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Re: Read/Write block sizes (Was: Caching by Postgres)

From: "Jeffrey W(dot) Baker" <jwbaker(at)acm(dot)org>
To: Michael Stone <mstone+postgres(at)mathom(dot)us>
Cc: Jignesh Shah <J(dot)K(dot)Shah(at)Sun(dot)COM>, pgsql-performance(at)postgresql(dot)org
Subject: Re: Read/Write block sizes (Was: Caching by Postgres)
Date: 2005-08-23 23:44:10
Message-ID: 1124840650.12932.1.camel@toonses.gghcwest.com (view raw or flat)
Thread:
Lists: pgsql-performance
On Tue, 2005-08-23 at 19:12 -0400, Michael Stone wrote:
> On Tue, Aug 23, 2005 at 05:29:01PM -0400, Jignesh Shah wrote:
> >Actually some of that readaheads,etc  the OS does  already if it does
> >some sort of throttling/clubbing of reads/writes.
> 
> Note that I specified the fully cached case--even with the workload in
> RAM the system still has to process a heck of a lot of read calls.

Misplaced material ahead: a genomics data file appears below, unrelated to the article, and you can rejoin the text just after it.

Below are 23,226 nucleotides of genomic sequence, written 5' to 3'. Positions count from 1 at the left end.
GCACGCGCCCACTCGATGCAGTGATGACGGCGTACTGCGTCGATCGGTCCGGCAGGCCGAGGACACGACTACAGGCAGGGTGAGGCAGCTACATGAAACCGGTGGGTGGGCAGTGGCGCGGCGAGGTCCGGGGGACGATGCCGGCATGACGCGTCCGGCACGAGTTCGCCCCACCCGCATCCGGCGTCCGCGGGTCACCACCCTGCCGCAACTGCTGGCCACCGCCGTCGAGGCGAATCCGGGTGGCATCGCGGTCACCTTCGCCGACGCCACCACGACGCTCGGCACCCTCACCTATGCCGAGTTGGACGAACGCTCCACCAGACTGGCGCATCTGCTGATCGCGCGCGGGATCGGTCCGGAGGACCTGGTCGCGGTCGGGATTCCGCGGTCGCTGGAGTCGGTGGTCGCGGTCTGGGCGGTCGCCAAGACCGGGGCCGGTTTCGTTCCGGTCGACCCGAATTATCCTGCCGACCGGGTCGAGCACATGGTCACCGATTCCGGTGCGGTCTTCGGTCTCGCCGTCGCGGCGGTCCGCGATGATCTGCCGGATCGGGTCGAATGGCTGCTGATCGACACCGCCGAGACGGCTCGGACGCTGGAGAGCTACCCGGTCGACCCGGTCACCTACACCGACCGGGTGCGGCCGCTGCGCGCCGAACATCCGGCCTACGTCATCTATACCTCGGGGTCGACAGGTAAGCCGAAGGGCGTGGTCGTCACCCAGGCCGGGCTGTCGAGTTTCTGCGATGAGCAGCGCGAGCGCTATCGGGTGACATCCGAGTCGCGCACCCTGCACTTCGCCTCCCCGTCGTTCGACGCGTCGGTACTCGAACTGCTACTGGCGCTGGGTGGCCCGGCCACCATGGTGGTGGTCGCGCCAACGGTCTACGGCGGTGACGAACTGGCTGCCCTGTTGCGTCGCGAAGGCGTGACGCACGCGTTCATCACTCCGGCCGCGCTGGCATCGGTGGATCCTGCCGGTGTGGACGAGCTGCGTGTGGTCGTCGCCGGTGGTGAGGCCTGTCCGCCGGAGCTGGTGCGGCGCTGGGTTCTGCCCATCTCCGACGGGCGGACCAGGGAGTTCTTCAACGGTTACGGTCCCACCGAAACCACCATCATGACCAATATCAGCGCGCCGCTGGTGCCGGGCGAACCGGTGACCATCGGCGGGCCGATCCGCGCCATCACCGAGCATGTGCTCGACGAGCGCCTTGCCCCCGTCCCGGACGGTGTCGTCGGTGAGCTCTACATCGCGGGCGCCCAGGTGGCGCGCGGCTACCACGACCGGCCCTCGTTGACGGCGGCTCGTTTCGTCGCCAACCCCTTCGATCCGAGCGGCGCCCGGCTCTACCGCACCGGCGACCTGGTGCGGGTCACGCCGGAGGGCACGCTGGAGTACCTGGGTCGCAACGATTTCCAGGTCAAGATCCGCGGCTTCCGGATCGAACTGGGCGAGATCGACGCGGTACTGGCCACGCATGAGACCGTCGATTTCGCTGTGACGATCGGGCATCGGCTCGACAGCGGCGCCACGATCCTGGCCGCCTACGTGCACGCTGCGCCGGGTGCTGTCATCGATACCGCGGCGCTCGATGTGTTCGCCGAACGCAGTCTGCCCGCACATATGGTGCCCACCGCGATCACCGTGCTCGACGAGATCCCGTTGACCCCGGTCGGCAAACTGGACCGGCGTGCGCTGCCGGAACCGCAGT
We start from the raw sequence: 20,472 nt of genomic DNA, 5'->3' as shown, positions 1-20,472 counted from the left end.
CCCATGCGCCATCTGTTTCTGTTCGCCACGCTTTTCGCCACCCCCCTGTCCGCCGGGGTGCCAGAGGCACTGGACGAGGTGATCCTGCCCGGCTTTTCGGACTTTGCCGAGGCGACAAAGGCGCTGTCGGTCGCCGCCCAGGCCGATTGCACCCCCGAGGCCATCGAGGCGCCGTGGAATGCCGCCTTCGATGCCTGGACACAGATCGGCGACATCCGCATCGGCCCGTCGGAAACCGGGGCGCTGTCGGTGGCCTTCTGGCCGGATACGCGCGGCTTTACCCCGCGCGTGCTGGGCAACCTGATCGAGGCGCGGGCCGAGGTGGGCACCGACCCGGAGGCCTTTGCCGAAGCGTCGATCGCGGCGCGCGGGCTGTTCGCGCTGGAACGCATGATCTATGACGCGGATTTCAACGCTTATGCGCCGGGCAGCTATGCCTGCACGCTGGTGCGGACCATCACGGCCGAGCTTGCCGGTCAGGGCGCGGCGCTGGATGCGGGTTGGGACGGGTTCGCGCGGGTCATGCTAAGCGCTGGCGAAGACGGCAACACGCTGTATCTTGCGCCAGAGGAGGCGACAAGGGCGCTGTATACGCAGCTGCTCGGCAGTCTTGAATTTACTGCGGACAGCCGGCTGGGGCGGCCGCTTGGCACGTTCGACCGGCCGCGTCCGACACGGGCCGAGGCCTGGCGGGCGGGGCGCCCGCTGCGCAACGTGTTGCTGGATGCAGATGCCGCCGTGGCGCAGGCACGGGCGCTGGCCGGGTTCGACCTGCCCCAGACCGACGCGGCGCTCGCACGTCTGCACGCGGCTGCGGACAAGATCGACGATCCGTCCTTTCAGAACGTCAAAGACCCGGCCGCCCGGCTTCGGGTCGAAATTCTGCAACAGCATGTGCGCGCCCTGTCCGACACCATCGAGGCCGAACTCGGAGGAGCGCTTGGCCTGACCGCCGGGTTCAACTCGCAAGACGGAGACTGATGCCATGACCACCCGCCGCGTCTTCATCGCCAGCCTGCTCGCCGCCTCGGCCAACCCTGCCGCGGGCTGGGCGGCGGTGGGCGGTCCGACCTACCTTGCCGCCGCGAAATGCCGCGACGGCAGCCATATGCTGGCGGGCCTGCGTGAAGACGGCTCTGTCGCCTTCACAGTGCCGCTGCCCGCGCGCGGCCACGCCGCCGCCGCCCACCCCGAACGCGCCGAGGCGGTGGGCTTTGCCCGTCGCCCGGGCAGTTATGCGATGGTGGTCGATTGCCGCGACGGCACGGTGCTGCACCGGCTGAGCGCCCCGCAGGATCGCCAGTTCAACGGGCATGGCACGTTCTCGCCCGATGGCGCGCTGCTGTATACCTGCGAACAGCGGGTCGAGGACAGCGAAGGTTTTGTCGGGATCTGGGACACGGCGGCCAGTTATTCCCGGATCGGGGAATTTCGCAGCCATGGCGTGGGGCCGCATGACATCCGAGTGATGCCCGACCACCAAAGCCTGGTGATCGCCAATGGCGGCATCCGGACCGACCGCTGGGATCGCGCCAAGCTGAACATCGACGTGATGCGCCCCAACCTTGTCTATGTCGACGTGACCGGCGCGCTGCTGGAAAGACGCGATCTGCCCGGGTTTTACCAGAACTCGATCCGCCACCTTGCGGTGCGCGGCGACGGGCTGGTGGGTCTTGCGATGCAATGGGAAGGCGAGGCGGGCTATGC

> 
> >* Introduce a multiblock or extent tunable variable where you can
> >define a multiple of 8K (or BlockSize tuneable) to read a bigger chunk
> >and store it in the bufferpool.. (Maybe writes too) (Most devices now
> >support upto 1MB chunks for reads and writes)
> 
> Yeah. The problem with relying on OS readahead is that the OS doesn't
> know whether you're doing a sequential scan or an index scan; if you
> have the OS agressively readahead you'll kill your seek performance.
> OTOH, if you don't do readaheads you'll kill your sequential scan
> performance. At the app level you know which makes sense for each
> operation.

This is why we have MADVISE_RANDOM and MADVISE_SEQUENTIAL.

-jwb

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